Written Ministerial Statements
Wednesday 24 January 2007
The European Court of Human Rights (ECtHR) made a ruling in Strasbourg on 14 November on the case of Tsfayo v. The United Kingdom (Application number 60860/00)
Ms Tsfayo's case concerned a dispute regarding her entitlement to housing benefit and whether she was afforded a fair hearing of her appeal by an independent and impartial tribunal as set out in article 6 § 1 of ECHR. The ECtHR held that the lack of an independent and impartial first instance tribunal could not, in that particular case, be remedied by judicial review.
In contrast, the Tax Credits Act 2002 provides for a right of appeal against a decision on entitlement, and therefore an opportunity to challenge the amount of any overpayment that has arisen, or the determination of a penalty or a decision that interest should be charged on an overpayment of tax credit. These appeals are to the Unified Appeals tribunals, which are independent and impartial to HMRC and therefore the provisions of article 6 § 1 ECHR are satisfied.
Unlike a decision regarding entitlement to tax credits, HMRC's decision to recover an overpayment under s28 Tax Credits Act is not a determination of civil rights and obligations within article 6 § 1 ECHR. Even if it were however, in seeking to recover an overpayment, HMRC is exercising a discretionary power and an appeal against such a decision by way of judicial review would fully satisfy the provisions of article 6 § 1 ECHR.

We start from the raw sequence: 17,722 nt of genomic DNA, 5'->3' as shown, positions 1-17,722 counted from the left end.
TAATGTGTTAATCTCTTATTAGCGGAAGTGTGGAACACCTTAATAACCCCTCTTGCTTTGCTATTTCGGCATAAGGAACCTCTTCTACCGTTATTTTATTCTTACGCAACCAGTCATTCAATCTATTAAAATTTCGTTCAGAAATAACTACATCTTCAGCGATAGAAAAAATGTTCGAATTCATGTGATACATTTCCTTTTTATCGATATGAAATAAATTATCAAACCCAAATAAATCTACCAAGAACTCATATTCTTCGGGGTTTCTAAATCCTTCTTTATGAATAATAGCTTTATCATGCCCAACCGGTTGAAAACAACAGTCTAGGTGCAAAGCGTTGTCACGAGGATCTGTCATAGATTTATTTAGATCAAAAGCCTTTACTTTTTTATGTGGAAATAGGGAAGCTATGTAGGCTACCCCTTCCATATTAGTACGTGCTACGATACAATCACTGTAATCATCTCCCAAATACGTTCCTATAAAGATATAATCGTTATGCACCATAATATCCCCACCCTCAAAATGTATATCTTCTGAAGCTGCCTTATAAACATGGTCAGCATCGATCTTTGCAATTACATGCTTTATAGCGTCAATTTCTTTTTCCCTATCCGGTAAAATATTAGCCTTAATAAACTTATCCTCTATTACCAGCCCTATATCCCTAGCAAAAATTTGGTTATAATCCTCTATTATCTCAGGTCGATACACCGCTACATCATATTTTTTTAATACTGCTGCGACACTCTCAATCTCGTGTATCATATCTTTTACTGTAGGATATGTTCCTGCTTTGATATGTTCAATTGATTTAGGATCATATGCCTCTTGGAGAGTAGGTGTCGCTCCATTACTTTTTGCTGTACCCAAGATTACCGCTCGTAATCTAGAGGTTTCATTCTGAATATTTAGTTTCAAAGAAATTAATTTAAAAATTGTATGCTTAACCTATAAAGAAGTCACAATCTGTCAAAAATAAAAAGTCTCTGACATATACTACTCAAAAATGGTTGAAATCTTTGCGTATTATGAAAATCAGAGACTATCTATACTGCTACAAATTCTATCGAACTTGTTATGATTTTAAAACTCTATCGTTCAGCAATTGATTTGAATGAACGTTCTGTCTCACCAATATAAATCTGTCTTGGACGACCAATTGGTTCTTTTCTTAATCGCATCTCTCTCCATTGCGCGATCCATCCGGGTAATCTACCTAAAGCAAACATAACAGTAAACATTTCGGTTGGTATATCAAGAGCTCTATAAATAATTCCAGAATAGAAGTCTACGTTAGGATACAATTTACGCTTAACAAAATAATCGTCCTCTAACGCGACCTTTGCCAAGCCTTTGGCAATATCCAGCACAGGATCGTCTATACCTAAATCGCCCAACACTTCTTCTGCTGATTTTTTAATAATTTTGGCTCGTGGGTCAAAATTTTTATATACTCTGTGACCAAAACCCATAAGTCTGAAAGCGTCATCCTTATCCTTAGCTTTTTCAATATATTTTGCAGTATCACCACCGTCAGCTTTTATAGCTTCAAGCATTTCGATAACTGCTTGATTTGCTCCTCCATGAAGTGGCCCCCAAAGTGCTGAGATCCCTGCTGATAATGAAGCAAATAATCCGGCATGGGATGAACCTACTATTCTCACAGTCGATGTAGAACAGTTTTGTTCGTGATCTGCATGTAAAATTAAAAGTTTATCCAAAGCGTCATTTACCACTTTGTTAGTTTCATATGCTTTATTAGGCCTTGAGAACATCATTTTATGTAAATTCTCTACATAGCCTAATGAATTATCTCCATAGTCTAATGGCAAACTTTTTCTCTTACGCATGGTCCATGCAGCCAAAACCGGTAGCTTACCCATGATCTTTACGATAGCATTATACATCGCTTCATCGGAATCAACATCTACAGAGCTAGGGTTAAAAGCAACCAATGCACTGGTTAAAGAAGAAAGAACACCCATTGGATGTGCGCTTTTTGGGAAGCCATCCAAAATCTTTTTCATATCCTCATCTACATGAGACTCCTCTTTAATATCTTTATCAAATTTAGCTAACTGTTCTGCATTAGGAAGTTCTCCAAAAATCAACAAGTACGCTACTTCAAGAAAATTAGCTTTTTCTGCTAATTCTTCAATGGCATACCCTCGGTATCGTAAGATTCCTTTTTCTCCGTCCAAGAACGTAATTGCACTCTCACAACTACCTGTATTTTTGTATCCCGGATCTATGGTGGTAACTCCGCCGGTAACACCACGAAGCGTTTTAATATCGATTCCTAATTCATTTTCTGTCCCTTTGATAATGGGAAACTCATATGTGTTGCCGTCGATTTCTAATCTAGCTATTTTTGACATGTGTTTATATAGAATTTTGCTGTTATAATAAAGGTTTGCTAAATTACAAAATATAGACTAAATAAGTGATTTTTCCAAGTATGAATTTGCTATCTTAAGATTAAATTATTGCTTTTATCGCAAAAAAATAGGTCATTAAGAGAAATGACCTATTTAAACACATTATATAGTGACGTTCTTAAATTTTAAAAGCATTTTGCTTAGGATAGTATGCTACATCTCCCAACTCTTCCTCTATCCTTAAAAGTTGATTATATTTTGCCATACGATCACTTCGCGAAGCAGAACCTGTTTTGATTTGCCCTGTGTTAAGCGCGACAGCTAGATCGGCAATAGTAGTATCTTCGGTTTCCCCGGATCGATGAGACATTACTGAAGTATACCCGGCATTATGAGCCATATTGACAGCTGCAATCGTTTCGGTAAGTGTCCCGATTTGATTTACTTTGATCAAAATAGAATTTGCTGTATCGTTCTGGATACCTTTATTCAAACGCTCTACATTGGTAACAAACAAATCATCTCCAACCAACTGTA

A claimant does have the right to dispute the recovery of an overpayment by way of an internal review by the Tax Credit Office. In addition, they can ask either the Adjudicator or, through their Member of Parliament, the Parliamentary Ombudsman to consider the handling of their case.
The ECtHR ruling has no adverse implications for tax credits.
Work and Pensions
Benefits System (Tackling Error)
The Department for Work and Pensions (DWP) has today published its five-year strategy for reducing error in the benefits system.
DWP has made great progress in reducing fraud in the benefits system which is now at its lowest ever level. However, more work is needed to reduce both official and customer error.
The Department is committed to providing a quality service to its customers by paying the right amount of benefit to all its customers every time. But sometimes staff fail to follow procedures and sometimes customers make mistakes in the information they provide to the Department. This results in both official and customer error.
This strategy for reducing error in the benefits system focuses on:
preventing error from entering the system from the outset,
correcting error that is already within the benefits system, and
increasing compliance with and understanding of processes by both staff and
customers to ensure that once claims are corrected, they remain correct.
As part of this strategy, DWP will also launch today a new customer awareness campaign pilot, something to declare, in Peterborough. The aim of this campaign is to help our customers to understand more fully the changes they need to report as they happen to help us keep their benefit claims correct and up to date.
Copies of the strategy have been placed in the Library and are also available to Members from the Vote Office. The report will also be available online at: